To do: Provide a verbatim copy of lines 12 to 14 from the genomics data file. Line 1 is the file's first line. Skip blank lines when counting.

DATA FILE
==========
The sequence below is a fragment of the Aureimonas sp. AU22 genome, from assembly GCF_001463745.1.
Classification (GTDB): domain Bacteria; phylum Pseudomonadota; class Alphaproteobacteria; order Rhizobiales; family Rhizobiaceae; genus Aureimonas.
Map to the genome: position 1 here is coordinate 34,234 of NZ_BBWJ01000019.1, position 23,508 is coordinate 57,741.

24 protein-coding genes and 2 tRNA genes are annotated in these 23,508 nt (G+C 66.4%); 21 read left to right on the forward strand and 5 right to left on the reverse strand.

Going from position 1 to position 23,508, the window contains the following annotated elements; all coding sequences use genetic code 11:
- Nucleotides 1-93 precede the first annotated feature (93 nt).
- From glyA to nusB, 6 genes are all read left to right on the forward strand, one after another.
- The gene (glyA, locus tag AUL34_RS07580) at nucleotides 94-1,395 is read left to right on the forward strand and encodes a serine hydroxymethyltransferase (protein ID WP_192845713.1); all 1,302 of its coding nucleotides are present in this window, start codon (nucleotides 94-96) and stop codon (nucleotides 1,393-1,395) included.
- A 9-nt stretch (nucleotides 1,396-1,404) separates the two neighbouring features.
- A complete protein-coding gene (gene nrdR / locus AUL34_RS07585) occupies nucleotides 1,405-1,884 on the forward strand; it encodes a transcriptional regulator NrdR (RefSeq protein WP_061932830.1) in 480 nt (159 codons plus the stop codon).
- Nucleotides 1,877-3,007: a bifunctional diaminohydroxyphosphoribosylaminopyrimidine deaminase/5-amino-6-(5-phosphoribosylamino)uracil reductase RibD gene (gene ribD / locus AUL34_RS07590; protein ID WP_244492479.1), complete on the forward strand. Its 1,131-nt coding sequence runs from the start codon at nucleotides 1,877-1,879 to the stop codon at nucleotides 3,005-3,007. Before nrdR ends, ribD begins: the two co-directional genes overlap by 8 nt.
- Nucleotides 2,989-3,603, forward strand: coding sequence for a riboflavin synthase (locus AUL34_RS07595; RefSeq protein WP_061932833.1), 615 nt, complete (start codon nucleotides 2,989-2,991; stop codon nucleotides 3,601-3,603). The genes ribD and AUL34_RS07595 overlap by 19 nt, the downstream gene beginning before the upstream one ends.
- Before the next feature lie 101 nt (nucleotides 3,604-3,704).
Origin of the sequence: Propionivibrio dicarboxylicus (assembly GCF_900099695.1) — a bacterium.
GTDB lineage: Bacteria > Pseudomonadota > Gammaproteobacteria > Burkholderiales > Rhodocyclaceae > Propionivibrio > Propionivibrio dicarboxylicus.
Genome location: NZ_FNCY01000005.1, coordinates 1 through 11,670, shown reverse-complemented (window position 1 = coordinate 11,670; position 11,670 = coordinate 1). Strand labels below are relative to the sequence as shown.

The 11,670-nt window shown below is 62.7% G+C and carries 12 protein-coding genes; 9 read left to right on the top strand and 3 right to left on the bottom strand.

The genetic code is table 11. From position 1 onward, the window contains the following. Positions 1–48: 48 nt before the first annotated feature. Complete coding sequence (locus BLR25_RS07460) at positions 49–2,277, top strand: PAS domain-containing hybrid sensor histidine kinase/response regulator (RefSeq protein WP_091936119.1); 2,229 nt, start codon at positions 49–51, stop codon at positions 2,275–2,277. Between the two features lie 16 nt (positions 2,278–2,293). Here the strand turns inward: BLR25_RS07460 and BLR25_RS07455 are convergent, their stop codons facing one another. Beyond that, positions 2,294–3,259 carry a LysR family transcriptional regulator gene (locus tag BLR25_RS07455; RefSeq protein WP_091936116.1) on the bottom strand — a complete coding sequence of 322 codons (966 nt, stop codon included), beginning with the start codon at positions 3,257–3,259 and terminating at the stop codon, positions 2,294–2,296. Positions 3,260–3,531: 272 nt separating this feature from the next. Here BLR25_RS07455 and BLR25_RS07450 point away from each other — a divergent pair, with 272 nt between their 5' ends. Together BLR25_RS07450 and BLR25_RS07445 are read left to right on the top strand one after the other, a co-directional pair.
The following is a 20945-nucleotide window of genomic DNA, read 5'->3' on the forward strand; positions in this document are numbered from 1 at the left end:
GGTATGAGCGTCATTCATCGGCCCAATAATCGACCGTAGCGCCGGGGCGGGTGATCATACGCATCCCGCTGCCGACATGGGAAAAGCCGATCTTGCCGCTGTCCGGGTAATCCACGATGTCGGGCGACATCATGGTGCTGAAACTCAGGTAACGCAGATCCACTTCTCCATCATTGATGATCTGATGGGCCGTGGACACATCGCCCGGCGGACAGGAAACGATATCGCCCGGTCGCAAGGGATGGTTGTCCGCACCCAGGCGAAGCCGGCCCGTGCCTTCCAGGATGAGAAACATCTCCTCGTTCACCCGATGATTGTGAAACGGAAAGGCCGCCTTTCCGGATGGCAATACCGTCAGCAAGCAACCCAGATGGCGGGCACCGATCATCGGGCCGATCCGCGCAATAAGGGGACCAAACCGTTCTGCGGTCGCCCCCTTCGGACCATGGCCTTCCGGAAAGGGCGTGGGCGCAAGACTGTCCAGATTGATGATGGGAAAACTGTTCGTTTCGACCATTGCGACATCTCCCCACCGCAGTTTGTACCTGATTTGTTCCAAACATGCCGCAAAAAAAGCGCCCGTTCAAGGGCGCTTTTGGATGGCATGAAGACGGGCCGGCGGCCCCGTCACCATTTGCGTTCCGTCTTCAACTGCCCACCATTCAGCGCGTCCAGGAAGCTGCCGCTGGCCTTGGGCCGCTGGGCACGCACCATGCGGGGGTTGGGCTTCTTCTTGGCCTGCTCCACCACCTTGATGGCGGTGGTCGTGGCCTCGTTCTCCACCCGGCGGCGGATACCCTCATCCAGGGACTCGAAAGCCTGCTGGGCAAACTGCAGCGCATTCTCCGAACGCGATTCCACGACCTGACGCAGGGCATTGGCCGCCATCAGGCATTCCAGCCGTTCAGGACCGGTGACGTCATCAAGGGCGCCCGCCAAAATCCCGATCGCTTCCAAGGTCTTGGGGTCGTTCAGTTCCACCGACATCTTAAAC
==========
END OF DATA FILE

- Nucleotides 2,989-3,603, forward strand: coding sequence for a riboflavin synthase (locus AUL34_RS07595; RefSeq protein WP_061932833.1), 615 nt, complete (start codon nucleotides 2,989-2,991; stop codon nucleotides 3,601-3,603). The genes ribD and AUL34_RS07595 overlap by 19 nt, the downstream gene beginning before the upstream one ends.
- Before the next feature lie 101 nt (nucleotides 3,604-3,704).
Origin of the sequence: Propionivibrio dicarboxylicus (assembly GCF_900099695.1) — a bacterium.